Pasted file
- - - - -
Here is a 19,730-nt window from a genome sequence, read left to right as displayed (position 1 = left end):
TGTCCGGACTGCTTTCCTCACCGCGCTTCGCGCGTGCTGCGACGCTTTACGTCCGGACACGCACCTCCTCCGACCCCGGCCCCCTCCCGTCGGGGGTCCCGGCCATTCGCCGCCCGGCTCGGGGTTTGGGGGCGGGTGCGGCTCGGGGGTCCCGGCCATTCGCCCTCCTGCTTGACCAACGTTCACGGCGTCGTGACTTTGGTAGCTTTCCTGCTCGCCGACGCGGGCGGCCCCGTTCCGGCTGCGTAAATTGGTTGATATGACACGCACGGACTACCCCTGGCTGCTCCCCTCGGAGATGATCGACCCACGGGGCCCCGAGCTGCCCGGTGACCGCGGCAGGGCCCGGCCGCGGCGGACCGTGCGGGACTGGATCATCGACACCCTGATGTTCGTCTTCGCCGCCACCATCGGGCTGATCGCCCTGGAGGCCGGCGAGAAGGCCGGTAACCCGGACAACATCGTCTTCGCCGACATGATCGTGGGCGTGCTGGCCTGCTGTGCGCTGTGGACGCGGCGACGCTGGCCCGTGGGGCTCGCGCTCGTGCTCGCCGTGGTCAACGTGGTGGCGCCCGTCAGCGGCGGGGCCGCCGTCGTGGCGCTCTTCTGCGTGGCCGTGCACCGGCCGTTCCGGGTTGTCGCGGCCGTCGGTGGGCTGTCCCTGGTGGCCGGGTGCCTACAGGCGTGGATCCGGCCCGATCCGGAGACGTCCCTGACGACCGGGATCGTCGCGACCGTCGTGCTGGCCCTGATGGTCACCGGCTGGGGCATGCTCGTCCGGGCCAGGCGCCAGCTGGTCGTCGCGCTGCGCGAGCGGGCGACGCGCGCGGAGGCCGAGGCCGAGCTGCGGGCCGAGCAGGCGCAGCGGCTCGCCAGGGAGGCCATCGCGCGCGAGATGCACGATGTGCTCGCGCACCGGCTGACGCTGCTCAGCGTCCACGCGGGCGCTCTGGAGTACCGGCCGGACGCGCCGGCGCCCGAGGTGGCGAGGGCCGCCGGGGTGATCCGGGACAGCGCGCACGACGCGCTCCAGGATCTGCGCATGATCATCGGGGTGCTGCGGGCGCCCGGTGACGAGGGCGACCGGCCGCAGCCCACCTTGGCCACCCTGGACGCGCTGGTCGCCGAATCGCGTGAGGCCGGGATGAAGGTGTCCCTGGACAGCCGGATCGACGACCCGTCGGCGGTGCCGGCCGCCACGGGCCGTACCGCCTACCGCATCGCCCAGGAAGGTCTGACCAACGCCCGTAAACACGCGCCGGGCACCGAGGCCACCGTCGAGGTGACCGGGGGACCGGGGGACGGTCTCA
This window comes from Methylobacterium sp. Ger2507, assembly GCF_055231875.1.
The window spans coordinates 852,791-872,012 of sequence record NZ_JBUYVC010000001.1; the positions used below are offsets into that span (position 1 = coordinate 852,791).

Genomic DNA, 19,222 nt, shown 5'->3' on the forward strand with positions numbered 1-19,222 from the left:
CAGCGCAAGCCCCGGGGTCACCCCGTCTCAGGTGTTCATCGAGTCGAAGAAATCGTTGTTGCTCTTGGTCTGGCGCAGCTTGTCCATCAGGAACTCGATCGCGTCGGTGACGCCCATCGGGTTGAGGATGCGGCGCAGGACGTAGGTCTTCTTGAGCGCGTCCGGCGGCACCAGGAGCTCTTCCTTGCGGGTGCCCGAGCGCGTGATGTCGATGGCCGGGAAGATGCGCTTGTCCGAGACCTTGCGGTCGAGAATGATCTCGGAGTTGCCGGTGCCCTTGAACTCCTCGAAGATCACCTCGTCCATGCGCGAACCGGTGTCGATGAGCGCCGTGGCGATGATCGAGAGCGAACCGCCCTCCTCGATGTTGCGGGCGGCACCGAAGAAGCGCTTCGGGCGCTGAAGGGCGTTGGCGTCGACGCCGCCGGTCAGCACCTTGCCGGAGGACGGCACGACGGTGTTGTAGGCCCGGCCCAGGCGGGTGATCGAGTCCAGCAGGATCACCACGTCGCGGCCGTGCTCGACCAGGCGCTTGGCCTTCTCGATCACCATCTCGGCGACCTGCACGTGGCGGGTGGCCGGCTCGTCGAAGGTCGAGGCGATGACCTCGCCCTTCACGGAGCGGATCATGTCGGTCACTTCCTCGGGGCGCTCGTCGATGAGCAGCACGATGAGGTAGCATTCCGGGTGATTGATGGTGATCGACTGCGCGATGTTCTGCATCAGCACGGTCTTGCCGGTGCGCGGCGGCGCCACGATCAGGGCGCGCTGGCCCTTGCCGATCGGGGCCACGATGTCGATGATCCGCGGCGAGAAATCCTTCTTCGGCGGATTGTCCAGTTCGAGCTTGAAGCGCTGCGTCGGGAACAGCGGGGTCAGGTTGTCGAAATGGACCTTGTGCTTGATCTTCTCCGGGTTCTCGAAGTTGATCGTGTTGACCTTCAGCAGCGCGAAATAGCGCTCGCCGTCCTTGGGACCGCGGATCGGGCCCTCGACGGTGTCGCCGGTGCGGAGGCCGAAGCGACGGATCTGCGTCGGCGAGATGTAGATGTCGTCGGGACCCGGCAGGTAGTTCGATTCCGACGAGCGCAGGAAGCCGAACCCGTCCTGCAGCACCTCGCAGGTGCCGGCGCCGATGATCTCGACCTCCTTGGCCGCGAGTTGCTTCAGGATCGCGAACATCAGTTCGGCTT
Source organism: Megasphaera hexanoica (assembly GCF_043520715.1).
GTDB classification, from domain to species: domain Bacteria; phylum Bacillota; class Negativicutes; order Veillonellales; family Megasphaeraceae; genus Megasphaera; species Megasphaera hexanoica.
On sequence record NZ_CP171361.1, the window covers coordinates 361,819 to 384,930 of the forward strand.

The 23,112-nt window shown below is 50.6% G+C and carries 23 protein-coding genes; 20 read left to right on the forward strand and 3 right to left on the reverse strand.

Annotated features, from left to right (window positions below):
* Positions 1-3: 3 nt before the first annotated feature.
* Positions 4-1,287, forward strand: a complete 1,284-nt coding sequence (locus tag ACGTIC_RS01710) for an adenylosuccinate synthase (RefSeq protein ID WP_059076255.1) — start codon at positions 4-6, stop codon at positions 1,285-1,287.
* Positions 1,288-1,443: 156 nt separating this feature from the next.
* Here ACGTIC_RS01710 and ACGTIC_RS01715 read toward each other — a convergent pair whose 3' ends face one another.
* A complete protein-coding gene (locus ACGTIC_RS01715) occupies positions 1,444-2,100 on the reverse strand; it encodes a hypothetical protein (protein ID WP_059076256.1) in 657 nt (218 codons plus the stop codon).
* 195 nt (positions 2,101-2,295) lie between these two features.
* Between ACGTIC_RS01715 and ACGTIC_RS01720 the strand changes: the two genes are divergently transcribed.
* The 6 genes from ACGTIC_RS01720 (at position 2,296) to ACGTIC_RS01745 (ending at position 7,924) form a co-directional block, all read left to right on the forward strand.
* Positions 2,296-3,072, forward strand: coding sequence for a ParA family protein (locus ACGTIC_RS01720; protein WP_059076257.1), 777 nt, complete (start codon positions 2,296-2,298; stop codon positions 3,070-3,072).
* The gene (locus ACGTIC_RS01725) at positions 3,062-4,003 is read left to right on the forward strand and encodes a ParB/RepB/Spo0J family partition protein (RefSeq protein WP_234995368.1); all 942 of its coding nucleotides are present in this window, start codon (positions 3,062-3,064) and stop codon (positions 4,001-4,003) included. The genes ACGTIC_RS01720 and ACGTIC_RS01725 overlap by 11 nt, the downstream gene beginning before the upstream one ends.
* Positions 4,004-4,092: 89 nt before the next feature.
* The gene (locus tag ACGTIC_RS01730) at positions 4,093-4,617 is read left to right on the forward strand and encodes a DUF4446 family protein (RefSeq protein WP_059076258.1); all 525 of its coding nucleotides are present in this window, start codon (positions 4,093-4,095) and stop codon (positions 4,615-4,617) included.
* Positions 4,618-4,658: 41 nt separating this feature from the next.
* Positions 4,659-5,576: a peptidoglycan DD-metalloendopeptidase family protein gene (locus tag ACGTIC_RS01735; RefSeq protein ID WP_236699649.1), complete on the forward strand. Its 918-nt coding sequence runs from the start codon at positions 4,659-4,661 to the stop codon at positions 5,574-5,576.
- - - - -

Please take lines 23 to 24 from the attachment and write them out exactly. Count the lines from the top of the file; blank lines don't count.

* The gene (locus tag ACGTIC_RS01730) at positions 4,093-4,617 is read left to right on the forward strand and encodes a DUF4446 family protein (RefSeq protein WP_059076258.1); all 525 of its coding nucleotides are present in this window, start codon (positions 4,093-4,095) and stop codon (positions 4,615-4,617) included.
* Positions 4,618-4,658: 41 nt separating this feature from the next.